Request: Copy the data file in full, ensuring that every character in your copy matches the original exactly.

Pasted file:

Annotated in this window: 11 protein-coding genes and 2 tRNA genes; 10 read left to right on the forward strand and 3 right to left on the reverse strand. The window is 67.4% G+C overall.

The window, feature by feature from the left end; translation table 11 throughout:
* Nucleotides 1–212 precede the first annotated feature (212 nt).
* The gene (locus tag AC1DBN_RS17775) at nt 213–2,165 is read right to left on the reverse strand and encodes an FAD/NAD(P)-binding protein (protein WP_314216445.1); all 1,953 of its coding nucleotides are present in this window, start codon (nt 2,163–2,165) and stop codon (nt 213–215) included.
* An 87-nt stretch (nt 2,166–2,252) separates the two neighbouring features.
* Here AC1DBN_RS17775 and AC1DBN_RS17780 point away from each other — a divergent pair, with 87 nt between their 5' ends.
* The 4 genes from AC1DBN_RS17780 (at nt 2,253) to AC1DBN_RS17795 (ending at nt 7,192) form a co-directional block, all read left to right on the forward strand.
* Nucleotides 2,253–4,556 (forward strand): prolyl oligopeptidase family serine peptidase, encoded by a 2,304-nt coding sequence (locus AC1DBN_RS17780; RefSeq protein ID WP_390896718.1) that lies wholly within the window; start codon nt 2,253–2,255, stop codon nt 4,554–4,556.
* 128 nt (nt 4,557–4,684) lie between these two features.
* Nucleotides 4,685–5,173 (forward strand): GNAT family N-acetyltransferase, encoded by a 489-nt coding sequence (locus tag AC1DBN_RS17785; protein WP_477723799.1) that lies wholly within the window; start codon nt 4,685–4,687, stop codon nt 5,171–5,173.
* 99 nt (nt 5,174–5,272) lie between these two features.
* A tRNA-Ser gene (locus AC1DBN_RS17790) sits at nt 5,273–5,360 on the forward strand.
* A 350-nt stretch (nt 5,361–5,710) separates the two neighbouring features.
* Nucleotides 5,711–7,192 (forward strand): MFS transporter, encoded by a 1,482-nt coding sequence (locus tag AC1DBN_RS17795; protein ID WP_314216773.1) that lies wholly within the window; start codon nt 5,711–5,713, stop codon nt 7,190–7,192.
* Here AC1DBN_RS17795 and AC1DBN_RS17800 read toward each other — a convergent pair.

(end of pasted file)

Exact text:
Annotated in this window: 11 protein-coding genes and 2 tRNA genes; 10 read left to right on the forward strand and 3 right to left on the reverse strand. The window is 67.4% G+C overall.

The window, feature by feature from the left end; translation table 11 throughout:
* Nucleotides 1–212 precede the first annotated feature (212 nt).
* The gene (locus tag AC1DBN_RS17775) at nt 213–2,165 is read right to left on the reverse strand and encodes an FAD/NAD(P)-binding protein (protein WP_314216445.1); all 1,953 of its coding nucleotides are present in this window, start codon (nt 2,163–2,165) and stop codon (nt 213–215) included.
* An 87-nt stretch (nt 2,166–2,252) separates the two neighbouring features.
* Here AC1DBN_RS17775 and AC1DBN_RS17780 point away from each other — a divergent pair, with 87 nt between their 5' ends.
* The 4 genes from AC1DBN_RS17780 (at nt 2,253) to AC1DBN_RS17795 (ending at nt 7,192) form a co-directional block, all read left to right on the forward strand.
* Nucleotides 2,253–4,556 (forward strand): prolyl oligopeptidase family serine peptidase, encoded by a 2,304-nt coding sequence (locus AC1DBN_RS17780; RefSeq protein ID WP_390896718.1) that lies wholly within the window; start codon nt 2,253–2,255, stop codon nt 4,554–4,556.
* 128 nt (nt 4,557–4,684) lie between these two features.
* Nucleotides 4,685–5,173 (forward strand): GNAT family N-acetyltransferase, encoded by a 489-nt coding sequence (locus tag AC1DBN_RS17785; protein WP_477723799.1) that lies wholly within the window; start codon nt 4,685–4,687, stop codon nt 5,171–5,173.
* 99 nt (nt 5,174–5,272) lie between these two features.
* A tRNA-Ser gene (locus AC1DBN_RS17790) sits at nt 5,273–5,360 on the forward strand.
* A 350-nt stretch (nt 5,361–5,710) separates the two neighbouring features.
* Nucleotides 5,711–7,192 (forward strand): MFS transporter, encoded by a 1,482-nt coding sequence (locus tag AC1DBN_RS17795; protein ID WP_314216773.1) that lies wholly within the window; start codon nt 5,711–5,713, stop codon nt 7,190–7,192.
* Here AC1DBN_RS17795 and AC1DBN_RS17800 read toward each other — a convergent pair.